Tuesday, September 26, 2006

"Excited delirium": legitimate diagnosis or another name for "police brutality"?

Every so often -- as with the administration of the death penalty, for example -- medical science and law enforcement procedures overlap in interesting ways. So it is with this story -- dateline Dallas, Sept. 25, from the AP (courtesy of MyWay):

Police found 23-year-old Jose Romero in his underwear, screaming gibberish and waving a large kitchen knife from his neighbor's porch.

Romero kept approaching with the knife, so officers shocked him repeatedly with a stun gun.

Then he stopped breathing. His family blames police brutality for the death, but the Dallas County medical examiner attributed it to a disputed condition known as "excited delirium."

Excited delirium is defined as a condition in which the heart races wildly - often because of drug use or mental illness - and finally gives out.

Medical examiners nationwide are increasingly citing the condition when suspects die in police custody. But some doctors say the rare syndrome is being overdiagnosed, and some civil rights groups question whether it exists at all.
"For psychiatrists, this is a rare condition that occurs once in a blue moon," said Warren Spitz, a former chief medical examiner in Michigan. "Now suddenly you are seeing it all the time among medical examiners. And always, police and police restraint are involved." * * *

The chief psychiatric reference book, The Diagnostic and Statistical Manual of Mental Disorders [link], does not specifically recognize "excited delirium" as a diagnosis. The International Association of Chiefs of Police [link] says not enough is known about it.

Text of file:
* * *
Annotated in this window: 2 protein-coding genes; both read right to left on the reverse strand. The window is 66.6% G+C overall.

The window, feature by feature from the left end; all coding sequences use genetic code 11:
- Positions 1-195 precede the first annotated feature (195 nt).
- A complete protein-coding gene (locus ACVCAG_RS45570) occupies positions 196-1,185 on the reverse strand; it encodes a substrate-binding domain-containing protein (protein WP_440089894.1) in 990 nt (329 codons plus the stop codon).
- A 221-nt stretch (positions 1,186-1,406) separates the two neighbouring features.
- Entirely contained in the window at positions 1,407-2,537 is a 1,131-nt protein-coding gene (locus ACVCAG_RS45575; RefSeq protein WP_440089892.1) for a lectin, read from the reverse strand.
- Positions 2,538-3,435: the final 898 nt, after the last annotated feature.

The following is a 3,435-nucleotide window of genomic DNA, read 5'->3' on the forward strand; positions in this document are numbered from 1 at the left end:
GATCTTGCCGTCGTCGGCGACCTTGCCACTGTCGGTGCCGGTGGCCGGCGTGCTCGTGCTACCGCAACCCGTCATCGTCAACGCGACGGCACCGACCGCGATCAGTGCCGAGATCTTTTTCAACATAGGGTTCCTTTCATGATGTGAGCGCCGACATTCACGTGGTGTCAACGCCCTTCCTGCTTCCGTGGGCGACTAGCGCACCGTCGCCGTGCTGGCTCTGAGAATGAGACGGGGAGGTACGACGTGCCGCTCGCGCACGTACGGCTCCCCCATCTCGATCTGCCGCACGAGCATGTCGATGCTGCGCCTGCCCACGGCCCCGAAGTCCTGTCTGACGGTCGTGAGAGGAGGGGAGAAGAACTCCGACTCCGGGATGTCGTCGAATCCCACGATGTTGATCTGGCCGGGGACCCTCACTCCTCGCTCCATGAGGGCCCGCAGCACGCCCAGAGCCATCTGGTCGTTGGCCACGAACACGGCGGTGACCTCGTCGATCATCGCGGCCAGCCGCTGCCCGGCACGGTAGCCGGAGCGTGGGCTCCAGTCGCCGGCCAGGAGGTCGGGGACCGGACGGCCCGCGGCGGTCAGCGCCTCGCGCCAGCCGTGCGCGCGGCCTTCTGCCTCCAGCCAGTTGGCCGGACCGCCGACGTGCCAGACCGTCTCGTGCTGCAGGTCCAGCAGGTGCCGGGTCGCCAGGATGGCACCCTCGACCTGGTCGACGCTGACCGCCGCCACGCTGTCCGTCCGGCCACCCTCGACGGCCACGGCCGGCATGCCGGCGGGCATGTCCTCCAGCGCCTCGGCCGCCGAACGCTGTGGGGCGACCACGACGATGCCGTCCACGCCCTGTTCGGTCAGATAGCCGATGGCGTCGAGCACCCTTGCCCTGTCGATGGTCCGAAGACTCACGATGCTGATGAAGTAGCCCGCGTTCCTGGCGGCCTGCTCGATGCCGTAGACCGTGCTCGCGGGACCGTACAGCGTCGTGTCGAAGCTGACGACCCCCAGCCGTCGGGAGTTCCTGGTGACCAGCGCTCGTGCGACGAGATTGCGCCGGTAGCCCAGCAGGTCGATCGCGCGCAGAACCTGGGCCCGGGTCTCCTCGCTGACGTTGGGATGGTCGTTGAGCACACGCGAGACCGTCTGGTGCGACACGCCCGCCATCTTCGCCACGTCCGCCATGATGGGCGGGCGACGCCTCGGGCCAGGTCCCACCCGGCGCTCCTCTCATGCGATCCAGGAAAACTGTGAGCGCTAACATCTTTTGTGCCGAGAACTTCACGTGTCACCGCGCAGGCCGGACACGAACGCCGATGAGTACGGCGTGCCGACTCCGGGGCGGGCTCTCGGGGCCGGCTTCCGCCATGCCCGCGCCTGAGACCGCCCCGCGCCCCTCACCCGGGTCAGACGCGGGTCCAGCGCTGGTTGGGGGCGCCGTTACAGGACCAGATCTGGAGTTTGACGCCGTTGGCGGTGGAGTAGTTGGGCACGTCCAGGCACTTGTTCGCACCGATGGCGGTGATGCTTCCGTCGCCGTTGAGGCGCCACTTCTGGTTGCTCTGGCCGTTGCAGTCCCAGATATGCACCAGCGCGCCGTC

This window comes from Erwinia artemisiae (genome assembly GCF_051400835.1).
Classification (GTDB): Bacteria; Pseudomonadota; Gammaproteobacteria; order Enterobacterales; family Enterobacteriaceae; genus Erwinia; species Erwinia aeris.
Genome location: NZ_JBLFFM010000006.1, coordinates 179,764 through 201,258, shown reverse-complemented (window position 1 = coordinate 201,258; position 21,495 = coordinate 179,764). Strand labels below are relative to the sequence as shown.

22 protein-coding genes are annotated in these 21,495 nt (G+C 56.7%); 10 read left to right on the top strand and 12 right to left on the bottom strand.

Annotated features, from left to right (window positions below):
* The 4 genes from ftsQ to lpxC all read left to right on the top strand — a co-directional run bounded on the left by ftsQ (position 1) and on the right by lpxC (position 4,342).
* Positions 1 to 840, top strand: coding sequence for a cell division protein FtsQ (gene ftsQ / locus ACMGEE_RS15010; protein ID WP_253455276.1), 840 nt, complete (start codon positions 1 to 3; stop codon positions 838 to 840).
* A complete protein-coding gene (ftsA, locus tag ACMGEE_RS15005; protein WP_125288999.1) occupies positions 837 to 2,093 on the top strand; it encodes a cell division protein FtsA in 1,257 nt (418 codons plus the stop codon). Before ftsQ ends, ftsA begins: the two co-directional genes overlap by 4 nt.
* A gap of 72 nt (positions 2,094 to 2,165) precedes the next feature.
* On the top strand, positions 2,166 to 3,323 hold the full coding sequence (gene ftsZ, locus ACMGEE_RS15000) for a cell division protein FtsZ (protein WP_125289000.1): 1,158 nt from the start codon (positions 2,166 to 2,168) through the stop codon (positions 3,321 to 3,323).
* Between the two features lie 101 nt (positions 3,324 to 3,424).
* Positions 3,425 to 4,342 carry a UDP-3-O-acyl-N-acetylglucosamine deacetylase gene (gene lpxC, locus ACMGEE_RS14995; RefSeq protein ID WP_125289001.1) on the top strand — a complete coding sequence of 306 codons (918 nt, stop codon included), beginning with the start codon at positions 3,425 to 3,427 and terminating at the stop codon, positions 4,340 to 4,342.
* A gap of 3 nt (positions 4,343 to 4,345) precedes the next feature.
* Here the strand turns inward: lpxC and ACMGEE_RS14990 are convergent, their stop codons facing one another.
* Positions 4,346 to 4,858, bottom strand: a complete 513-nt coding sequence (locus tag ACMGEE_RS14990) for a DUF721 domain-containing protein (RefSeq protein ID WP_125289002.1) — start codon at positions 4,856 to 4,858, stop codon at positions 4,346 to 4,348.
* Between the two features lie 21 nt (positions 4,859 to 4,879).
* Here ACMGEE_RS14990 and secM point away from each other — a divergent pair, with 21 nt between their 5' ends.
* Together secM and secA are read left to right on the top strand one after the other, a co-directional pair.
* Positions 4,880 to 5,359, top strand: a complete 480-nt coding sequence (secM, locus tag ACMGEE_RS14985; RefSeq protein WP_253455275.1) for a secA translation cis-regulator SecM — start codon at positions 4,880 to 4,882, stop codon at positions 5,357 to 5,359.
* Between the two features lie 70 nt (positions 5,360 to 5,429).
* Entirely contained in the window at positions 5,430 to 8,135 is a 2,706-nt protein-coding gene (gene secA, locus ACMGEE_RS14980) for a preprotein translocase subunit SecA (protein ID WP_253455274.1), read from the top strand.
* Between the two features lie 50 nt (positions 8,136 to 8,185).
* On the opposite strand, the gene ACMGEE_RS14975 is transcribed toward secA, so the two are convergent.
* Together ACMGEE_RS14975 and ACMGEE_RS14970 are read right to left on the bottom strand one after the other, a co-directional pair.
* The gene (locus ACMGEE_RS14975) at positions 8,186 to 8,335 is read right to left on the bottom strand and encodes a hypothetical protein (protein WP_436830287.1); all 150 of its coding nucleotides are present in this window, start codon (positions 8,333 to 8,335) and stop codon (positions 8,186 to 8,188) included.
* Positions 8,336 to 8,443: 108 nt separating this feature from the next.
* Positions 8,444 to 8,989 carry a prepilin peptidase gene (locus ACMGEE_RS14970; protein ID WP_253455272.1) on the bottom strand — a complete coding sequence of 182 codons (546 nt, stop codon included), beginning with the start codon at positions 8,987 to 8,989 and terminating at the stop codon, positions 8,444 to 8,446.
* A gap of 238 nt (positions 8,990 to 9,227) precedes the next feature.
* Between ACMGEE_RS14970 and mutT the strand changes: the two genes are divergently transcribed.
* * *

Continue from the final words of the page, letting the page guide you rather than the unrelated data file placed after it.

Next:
"It is not a recognized medical or psychiatric condition," said spokeswoman Wendy Balazik. "That is why we don't use it and have not taken a position on it."

Dr. Matthew D. Sztajnkrycer [link], an emergency room doctor for 10 years and associate professor at the Mayo Clinic in Minnesota, said he has seen cases of excited delirium but has many questions about it.

"It is not like a heart attack where you can just get a blood test and know you have the right diagnosis," he said. "Part of the problem is that post-mortem there is a paucity of physical evidence."

Expect a bucketful of litigation over this concept in policy-brutality cases in the coming years. For further reading on this topic, take a look at:
posted by tommayo, 7:30 AM

Health care law (including public health law, medical ethics, and life sciences), with digressions into constitutional law, poetry, and other things that matter